Conny Waters - AncientPages.com - Until now the Nebra sky disk was deemed to be from the Early Bronze Age and therefore the world’s oldest depiction of the cosmos.
Archaeologists from Goethe University Frankfurt and Ludwig-Maximilian University in Munich have now reanalyzed diverse data on the reconstruction of the discovery site and surrounding circumstances of the find.
Their findings are that the disk must be dated in the Iron Age, making it about 1,000 years younger than previously assumed. This makes all previous astronomical interpretations obsolete.
The Nebra sky disk is one of Germany’s most significant archaeological finds and was included in the UNESCO Memory of the World Register in 2013.
It was discovered by some treasure hunters and the discoverers' unprofessional removal from the ground, unfortunately, damaged the fragile disc's outer rim and one of its 32 stars was lost. The discovery was made in a prehistoric area of Mittelberg Hill near Nebra, a small town in the district of Burgenlandkreis of Saxony-Anhalt, 112 miles southwest of Berlin, Germany.
The stages in the life of the Sky Disc. Source: © LDA Sachsen-Anhalt
In this illegal excavation in 1999, the treasure hunters also found two Bronze Age swords, two axes, and fragments of armlets.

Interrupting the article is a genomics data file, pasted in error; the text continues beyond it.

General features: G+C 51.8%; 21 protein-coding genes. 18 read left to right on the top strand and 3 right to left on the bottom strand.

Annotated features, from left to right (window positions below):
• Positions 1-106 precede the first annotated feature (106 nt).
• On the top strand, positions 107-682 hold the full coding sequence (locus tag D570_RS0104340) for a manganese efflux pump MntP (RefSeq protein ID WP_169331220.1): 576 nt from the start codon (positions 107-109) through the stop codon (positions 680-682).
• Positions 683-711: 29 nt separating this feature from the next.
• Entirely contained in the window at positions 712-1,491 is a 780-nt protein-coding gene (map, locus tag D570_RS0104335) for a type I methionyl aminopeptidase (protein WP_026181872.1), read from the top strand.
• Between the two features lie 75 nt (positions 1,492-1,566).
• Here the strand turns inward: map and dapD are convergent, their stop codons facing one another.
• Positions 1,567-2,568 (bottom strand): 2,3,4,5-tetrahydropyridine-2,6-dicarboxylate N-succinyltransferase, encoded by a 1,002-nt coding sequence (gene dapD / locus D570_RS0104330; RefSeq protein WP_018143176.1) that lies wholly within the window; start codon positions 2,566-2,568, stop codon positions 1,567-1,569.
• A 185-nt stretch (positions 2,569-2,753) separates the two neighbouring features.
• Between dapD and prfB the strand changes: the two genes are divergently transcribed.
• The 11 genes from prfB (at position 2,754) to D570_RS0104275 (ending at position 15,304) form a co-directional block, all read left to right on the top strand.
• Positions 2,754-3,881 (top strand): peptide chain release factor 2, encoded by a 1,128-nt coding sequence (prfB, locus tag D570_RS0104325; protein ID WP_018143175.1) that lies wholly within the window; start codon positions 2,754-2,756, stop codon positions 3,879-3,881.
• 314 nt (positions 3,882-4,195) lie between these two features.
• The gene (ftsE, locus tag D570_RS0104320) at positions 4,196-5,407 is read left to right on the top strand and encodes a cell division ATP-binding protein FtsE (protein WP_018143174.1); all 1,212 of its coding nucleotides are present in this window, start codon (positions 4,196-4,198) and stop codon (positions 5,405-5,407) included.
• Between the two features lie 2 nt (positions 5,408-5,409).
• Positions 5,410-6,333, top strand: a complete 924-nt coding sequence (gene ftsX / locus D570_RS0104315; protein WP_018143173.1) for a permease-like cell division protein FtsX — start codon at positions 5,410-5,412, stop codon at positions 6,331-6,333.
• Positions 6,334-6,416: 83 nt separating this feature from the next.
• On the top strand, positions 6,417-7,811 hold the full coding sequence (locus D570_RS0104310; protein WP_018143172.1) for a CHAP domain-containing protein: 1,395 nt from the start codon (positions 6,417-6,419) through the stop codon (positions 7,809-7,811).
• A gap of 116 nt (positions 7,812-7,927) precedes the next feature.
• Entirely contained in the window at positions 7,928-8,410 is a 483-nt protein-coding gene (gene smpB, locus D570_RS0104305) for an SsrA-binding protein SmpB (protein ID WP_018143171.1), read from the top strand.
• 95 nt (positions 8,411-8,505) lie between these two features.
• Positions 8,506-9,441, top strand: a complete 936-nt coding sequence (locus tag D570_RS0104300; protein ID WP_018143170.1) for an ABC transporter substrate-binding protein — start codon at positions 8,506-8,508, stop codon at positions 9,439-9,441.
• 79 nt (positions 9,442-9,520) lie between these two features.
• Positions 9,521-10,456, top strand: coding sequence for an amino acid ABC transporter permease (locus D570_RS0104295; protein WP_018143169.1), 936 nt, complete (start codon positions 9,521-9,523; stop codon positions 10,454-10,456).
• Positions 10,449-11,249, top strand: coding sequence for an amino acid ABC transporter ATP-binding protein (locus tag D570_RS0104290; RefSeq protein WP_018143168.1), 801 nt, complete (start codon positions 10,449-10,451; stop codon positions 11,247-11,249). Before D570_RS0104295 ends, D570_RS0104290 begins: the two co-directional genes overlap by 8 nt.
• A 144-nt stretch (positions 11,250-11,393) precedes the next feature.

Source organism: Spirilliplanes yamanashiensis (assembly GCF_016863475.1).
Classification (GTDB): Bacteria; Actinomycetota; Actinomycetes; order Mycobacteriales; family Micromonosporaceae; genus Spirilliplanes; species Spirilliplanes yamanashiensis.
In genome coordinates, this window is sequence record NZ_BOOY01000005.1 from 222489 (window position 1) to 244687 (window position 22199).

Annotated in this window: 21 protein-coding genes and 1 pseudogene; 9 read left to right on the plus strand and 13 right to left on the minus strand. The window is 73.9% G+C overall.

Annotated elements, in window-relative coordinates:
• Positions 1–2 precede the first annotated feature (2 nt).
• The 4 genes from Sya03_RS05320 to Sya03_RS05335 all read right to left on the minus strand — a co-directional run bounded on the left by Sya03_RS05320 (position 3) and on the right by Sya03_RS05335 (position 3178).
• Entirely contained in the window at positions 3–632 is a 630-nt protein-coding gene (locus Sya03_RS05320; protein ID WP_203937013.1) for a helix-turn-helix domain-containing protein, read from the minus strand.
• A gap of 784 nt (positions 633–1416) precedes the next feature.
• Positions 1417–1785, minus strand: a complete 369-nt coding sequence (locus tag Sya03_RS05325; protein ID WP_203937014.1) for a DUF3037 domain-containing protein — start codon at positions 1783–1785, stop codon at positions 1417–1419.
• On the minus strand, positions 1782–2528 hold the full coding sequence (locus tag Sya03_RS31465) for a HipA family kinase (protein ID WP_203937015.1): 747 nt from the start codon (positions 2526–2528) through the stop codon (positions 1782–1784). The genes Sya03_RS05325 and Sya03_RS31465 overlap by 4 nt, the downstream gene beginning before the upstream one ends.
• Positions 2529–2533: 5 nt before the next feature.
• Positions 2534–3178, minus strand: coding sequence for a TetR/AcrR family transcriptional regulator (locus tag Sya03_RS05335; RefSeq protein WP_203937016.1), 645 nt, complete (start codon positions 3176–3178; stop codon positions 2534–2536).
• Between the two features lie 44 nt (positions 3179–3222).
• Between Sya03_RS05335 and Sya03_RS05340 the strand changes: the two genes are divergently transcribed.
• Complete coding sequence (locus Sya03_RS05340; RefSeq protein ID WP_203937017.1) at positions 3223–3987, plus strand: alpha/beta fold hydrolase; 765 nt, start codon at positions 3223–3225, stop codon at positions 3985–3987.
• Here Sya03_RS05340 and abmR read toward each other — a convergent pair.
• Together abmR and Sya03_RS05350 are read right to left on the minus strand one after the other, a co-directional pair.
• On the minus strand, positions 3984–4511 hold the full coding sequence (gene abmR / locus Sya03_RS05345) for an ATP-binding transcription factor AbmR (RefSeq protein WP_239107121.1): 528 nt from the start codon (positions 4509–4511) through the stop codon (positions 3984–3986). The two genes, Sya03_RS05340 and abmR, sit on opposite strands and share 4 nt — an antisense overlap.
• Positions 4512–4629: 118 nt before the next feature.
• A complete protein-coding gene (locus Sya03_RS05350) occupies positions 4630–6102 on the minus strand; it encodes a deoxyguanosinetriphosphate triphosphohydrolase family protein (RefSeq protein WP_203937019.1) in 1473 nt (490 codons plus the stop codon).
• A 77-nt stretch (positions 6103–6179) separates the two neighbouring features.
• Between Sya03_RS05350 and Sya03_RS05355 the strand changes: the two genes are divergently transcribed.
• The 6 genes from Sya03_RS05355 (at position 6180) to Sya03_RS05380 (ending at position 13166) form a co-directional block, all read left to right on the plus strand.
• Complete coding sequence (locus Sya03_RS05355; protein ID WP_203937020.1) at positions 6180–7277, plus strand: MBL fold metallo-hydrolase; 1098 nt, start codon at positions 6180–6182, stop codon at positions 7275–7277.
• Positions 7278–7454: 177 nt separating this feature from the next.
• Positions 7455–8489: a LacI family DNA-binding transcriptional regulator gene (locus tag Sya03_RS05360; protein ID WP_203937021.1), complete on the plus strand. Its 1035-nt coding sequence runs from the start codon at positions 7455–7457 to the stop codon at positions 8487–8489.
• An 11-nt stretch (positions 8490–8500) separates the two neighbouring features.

This discovery context was important for the scientific dating, as the disk itself could neither be scientifically nor archeologically dated by comparison with other objects.
Many years of investigations by several research groups, therefore, attempted to verify both the attribution to the supposed discovery site as well as the common origins of the objects independent of the vague information given by the looters.
Nebra Disc – Artifact That Represents 3,600-Year-Old Astronomical Knowledge
Rupert Gebhard, Director of the Munich Archäologischen Staatssammlung, and Rüdiger Krause Professor for Prehistory and Early European History at Goethe University Frankfurt have now extensively analyzed the discovery circumstances and research results on the Nebra sky disk.
The condition of the Nebra sky disk before being transferred to the Landesmuseum Halle an der Saale. Credit: Hildegard Burri-Bayer
They concluded that the site that was considered the discovery site until today and which was investigated in subsequent excavations is with high probability not the discovery site of the looters.
Furthermore, there is no convincing evidence that the Bronze Age swords, axes, and bracelets form an ensemble of common origins. For this reason, it must be assumed that this is not a typical Bronze Age deposit and that the disk was not found together with the other objects in an original state at the excavation site.
Written by Conny Waters - AncientPages.com Staff Writer